Imagine a 13-year-old girl. She is seated on the floor of a small room, clothes and textbooks piled around her. Instead of the poster and magazine cutouts of famous teenage boys and young male actors, the wall behind her is an inspiration pin board to thinness. Models slump and strut on legs as long and thin as balloon threads. Their heads seem especially large above prominent collarbones; their waists are the waists of paper dolls. Hip bones protrude beneath clothing. But the girl is not looking at these. She is staring into the abyss that has become her laptop. What she sees on the screen is only different from the wall behind her in that it seems to repeat into infinity — and the girls are not models. When she watches the screen, she says she feels less alone in her misery. She has been starving herself now for weeks.
The videos are all the same. Click play. A song starts—something poppy but toned down. It’s meant to evoke sadness, but even if the music were upbeat (sometimes it is), the images would soon confuse the message. They come, one after the other, a montage of girls with stick-like limbs, bone-bridged torsos, long, sad faces. Sometimes there are celebratory before-and-after photos, but the girl in the “before” photo looks somehow happier than the one in the “after.” She’s managed to lose a significant percentage of her body weight — which was her goal — but she no longer glows. She doesn’t smile in the “after” image even though her purpose is to “inspire” other girls with her growing thinness.
Thinspiration, Thinspo, Pro-Ana
Comparison is common currency among young people; it is believed to be formative to identity development at these stages. I am taller than you; You are smarter than I am; I am fatter than you. This law of social relativity explains why adolescent self-concepts are changing all the time. But what happens when the reflected images are inaccurate? When they are so distorted they begin to do permanent harm? This is the force behind the pro-ana movement. Pro-ana is one of many names for the mushrooming subculture of websites, weblogs and message boards that exist for the purpose of promoting anorexia and bulimia nervosa. Anorexia is sometimes shortened to “ana” and bulimia to “mia,” and often users humanize them. Rather than a disease in need of treatment, Ana or Mia is a friend who knows what’s best for you but is hard to placate.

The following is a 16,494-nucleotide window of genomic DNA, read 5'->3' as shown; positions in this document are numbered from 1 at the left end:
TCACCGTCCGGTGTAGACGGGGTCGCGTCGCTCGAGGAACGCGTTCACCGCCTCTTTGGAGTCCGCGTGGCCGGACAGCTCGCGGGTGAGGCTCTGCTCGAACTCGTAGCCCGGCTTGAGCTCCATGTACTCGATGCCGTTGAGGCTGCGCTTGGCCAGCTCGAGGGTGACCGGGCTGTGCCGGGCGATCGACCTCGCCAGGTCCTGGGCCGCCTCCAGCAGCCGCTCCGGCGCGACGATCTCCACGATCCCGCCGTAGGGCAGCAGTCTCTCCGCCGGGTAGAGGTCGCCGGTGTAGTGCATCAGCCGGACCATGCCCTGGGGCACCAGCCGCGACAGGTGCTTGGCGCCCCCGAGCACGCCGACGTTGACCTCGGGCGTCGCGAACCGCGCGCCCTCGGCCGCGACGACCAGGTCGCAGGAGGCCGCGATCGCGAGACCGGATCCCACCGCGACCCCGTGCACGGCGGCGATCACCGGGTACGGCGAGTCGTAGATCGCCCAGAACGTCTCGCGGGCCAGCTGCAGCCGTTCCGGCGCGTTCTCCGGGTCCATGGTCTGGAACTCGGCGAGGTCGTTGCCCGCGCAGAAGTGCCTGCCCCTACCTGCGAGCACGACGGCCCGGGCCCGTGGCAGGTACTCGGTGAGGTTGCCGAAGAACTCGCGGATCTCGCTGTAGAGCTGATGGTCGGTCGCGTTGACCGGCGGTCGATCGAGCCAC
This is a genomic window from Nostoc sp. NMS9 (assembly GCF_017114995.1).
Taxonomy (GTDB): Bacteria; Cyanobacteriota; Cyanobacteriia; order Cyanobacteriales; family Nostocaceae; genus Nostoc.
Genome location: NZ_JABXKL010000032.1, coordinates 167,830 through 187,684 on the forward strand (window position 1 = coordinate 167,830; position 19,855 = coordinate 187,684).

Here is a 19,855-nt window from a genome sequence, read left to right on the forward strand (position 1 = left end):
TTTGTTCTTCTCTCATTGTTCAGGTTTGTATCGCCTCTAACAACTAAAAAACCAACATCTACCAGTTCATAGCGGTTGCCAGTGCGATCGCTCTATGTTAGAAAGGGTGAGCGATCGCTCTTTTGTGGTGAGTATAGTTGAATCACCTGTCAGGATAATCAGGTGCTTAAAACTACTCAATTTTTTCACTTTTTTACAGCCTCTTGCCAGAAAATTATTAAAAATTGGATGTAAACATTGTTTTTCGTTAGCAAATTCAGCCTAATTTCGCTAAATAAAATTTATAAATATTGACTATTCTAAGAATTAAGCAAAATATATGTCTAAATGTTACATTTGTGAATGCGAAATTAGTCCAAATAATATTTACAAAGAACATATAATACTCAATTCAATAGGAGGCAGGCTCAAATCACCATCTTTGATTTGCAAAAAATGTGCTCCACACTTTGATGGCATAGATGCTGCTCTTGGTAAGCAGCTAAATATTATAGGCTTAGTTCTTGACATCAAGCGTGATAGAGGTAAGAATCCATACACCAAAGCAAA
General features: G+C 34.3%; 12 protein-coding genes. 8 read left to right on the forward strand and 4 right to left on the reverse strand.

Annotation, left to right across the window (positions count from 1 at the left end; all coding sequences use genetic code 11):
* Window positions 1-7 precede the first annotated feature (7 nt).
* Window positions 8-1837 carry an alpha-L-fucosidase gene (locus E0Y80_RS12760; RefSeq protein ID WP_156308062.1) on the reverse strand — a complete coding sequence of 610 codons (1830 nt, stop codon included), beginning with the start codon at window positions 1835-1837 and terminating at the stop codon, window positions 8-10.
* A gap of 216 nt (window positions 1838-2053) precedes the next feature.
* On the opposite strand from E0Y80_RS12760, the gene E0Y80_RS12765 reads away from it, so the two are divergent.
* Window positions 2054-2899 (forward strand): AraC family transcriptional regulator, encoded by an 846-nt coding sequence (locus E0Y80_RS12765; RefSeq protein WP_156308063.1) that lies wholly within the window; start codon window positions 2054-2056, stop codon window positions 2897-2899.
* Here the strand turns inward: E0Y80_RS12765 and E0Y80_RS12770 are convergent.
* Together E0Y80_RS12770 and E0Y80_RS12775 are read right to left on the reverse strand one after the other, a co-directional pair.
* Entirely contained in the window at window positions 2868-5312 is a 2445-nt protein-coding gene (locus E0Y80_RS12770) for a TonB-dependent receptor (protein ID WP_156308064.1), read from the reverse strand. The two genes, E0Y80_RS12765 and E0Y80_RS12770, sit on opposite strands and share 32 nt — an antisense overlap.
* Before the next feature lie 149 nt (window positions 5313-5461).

The girls who create and view these videos say they do so as much to support one another as they do to promote their beliefs about the way their bodies should look. One young woman called “Lizzy” spoke with WebMD about the Thinspiration website she’d created (it has since been taken down). She wrote:
There’s part of me that realizes how bad this disease is for me, and another part that says I have to be thinner no matter what. That’s the side that’s usually in the most control.
But my website is about both sides. I want people to read the sections about how it’s not all fun and games. Anorexia is not just being skinny: It’s physical and emotional hell. I don’t want people to think it’s all so simple and so light. It’s not glamorous.
Lizzy’s words seem to capture the essence of the majority of the pro-ana websites.
First, Do No Harm
Among these sites, comments from posters wishing to protect themselves from others’ judgments are nearly as common as the images of bone-thin women and girls.
“If you don’t like my video, then you don’t have to watch or comment! Nobody’s making you watch. I’m not hurting anybody.”
But is she?
Do the posters — the creators of pro-ana/pro-mia posts, blogs, vlogs and websites — have the power to do real harm? They post because they appear to suffer in the stranglehold of anorexia/bulimia, and wish to connect with others. They extend tips on how to hide signs of weight loss or vomiting, and offer inspiration in the way of images and videos that promote thinness.
In an analysis on WebMD, Doug Bunnell, Ph.D., says they are doing harm. He makes the hypothetical analogy of cancer patients or people with diabetes promoting their illnesses above their treatments; we’d all agree this was unethical and dangerous. But the members of the pro-ana movement say they are simply promoting a lifestyle choice and have the right to do so. This, of course, denies the reality that anorexia and bulimia nervosa are physical and mental illnesses; they must be treated or they can lead to further injury, even death.
Spread The Word – Eating Disorders Are Dangerous And Treatment Is Necessary
We need only look at the statistics to know whether we should be concerned. Up to 24 million people are believed to suffer from eating disorders (anorexia, bulimia and binge eating disorder), though only one in 10 will receive treatment. Eating disorders have also been found to have the highest mortality rate of any mental illness.
Any social media used to inspire such a deadly and undertreated disorder can only be seen as destructive, and alarmingly so.
Not every cry for help is conscious. These young women, and many young men, suffer the affliction of wanting to take up less space while wanting more than ever to be noticed. It’s as if they are saying: Please watch us as we disappear.
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